All the Tea in China by Kit Chow, Ione Kramer |, Paperback | Barnes & Noble
All the Tea in China

All the Tea in China

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by Kit Chow, Ione Kramer
     
 

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"This lavishly illustrated book explores both the historical lore of tea in China, Japan, and the West and the aesthetic virtues of the beverage. . . . A charming and informative addition to any library collection."—Library Journal

Originally published in 1990, All the Tea in China is a classic book on tea and tea culture that has sold tens of

Overview

"This lavishly illustrated book explores both the historical lore of tea in China, Japan, and the West and the aesthetic virtues of the beverage. . . . A charming and informative addition to any library collection."—Library Journal

Originally published in 1990, All the Tea in China is a classic book on tea and tea culture that has sold tens of thousands of copies worldwide. Available again in a new printing with updated text and illustrations, it is an essential book that brings together the social and cultural history of tea, the scientific background of tea and tea agriculture, nomenclature and classification, aesthetics, appreciation, brewing, and health benefits. It is a book that can be enjoyed by anyone who is a fan of the world's most remarkable beverage.

Kit Chow was born in Kaiping County in southern China and "rediscovered" tea (something he had always taken for granted) in order to improve his own health. The result was (is) a lifelong quest to (re)discover the growers, doctors, and tea drinkers in China, East Asia, and around the world. He lives in the San Francisco Bay Area.

Ione Kramer (1926-2008) was born in Racine, Wisconsin. She received an MA in English and dramatic arts from Columbia University. In 1955 she moved to China where she was an editor with China Reconstructs magazine for thirty years.

Editorial Reviews

Library Journal
This lavishly illustrated book explores both the historical lore of tea in China, Japan, and the West and the health and aesthetic virtues of the beverage. Chow and Kramer draw on English-language secondary literature and their experiences in China to argue that tea is at least as worthy of studious appreciation as wine, and they bolster this claim with intriguing descriptions of 50 famous Chinese teas. The authors also describe the role of tea-houses in China today, tell where and how to buy the unusual varieties they describe (``Lushan Cloud and Mist,'' ``Green Snail Spring,'' etc.), give hints on how to brew a ``nice cup of tea,'' and even tell how to get the most out of a tea bag! A charming and informative addition to any library collection.--Charles W. Hayford, Northwestern Univ., Evanston, Ill.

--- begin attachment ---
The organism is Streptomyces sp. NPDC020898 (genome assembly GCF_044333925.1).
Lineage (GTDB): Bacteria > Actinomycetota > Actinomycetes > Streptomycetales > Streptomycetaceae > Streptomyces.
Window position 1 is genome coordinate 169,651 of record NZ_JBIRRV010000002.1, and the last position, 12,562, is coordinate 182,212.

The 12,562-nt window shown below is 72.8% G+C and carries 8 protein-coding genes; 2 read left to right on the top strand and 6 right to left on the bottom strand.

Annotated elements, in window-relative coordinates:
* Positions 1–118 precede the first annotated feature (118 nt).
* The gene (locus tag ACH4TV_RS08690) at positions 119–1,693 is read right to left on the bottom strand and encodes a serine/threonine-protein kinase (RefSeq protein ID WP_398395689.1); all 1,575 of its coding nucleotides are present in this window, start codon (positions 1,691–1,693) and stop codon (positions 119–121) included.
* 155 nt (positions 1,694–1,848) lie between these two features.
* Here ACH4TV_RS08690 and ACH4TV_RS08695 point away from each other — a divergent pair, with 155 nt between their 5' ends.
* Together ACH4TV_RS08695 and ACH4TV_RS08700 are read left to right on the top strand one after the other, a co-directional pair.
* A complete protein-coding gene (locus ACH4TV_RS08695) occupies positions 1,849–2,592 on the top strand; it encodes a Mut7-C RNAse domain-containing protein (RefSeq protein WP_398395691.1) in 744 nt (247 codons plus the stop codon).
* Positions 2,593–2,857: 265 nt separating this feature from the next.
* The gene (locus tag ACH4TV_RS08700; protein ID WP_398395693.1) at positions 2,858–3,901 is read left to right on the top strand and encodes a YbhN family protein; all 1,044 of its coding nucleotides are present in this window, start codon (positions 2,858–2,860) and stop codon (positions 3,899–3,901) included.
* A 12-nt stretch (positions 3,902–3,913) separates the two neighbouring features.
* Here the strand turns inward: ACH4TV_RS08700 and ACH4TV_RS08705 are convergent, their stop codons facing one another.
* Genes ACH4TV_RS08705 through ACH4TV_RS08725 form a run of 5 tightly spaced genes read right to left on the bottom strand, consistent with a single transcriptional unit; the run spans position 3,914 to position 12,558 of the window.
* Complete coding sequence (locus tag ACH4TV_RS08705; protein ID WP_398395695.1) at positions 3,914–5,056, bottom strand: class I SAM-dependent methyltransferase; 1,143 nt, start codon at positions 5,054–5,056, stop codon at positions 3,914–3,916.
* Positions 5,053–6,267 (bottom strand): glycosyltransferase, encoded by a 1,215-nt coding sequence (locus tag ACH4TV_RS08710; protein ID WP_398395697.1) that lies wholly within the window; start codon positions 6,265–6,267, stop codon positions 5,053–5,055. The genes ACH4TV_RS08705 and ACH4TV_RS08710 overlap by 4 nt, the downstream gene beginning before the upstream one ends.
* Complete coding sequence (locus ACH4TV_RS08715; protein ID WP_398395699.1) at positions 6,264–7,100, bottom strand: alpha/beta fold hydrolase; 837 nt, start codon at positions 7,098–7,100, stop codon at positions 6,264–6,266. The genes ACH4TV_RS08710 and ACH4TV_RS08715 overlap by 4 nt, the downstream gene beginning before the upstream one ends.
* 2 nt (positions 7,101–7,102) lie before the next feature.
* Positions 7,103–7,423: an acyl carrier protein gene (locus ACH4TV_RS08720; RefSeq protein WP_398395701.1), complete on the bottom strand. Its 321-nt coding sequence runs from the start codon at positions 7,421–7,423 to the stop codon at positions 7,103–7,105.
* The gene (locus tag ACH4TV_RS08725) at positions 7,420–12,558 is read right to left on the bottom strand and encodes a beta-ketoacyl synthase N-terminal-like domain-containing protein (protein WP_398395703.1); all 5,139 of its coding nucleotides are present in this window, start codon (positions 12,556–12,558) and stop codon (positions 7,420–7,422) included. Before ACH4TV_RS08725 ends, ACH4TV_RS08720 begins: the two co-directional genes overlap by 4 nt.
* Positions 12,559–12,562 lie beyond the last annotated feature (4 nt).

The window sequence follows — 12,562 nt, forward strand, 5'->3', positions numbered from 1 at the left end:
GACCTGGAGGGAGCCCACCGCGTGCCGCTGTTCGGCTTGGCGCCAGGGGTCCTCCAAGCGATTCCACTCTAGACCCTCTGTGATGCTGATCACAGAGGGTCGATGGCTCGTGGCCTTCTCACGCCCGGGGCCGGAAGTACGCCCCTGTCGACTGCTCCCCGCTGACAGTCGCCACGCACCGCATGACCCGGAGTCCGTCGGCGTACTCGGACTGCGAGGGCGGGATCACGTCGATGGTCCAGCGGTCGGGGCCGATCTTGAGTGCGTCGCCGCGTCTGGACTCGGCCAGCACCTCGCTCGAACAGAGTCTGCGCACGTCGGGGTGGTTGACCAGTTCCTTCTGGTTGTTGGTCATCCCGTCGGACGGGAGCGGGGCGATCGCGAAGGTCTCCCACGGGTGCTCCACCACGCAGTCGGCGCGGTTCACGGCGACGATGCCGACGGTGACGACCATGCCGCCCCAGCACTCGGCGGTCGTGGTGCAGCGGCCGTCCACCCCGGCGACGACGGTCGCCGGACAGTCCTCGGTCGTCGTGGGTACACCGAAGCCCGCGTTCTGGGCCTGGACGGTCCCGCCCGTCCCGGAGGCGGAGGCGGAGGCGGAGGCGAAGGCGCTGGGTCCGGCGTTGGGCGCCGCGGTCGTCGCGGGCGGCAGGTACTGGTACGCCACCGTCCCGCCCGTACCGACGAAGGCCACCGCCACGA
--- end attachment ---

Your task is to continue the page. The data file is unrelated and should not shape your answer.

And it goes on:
Product Details

ISBN-13:
9780835121972
Publisher:
LONG RIVER PRESS
Publication date:
06/18/2013
Edition description:
Second Edition
Pages:
208
Product dimensions:
7.50(w) x 8.20(h) x 0.60(d)

Related Subjects

Meet the Author

Kit Chow was born in southern China and "rediscovered" tea (something he had always taken for granted) in order to improve his own health. The result was (is) a lifelong quest to (re)discover the growers, doctors, and lifelong tea drinkers in China, East Asia, and around the world. He lives in the San Francisco Bay Area.

Ione Kramer was born in Racine, Wisconsin on September 4th 1926. She received an MA in English and Dramatic Arts from Columbia University. Ione worked for The Guardian in New York as a reporter. She moved to China in the early 1950s and worked for 30 years as an editor at China Reconstructs (now China Today), the English-language magazine founded by Soong Ching-ling (Madame Sun Yat-sen). In 1989 she returned to the U.S. where she retired in Fremont, CA and co-authored "All the Tea in China" with Kit Chow. Ione died on May 31, 2008.

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All The Tea in China 4 out of 5 based on 0 ratings. 1 reviews.
Guest More than 1 year ago
I have been drinking tea for many years. As a child I drunk instant tea and bagged tea, but as an adult I was introduced to loose tea, and then whole leaf tea. Over the last few years I have been seeking out different kinds of tea, and enjoying learning about the different areas that teas are grown and how the different ways of preparation create the different types of tea. There isn't a lot of useful literature on the subject in America, though, so I was happy when I found this book, and I even learned some things that were new to me. As one could guess from the title, this book is focused on Chinese teas, but it still provides a good base of information on tea in general. Outside of a large discussion of the history of tea and China, there are discussions of the tea growing regions in India and the tea history of Japan, including a very useful overview of the famous Japanese tea ceremony. There are discussions of the purpoted health benefits of tea, information on historic tea tools, and other related bits. The book does not go into significant depth on most topics (a discussion of 50 famous Chinese teas being the exception), but it does provide a solid overview of tea for those who lack a basic understanding of its cultural importance in East Asia and how to prepare it. My only issue with this book is the way it is written. It almost feels like each chapter was written separately, maybe as a magazine or journal article originally, and then stuck into the book without proper editing. For example, information late in one chapter will be repeated, almost verbatim, early in the next, as if the authors don't realize that they just told us that exact same thing 3 pages ago. Odd. Other than that, though, this book is a fine starting point for learning about the wonders of tea.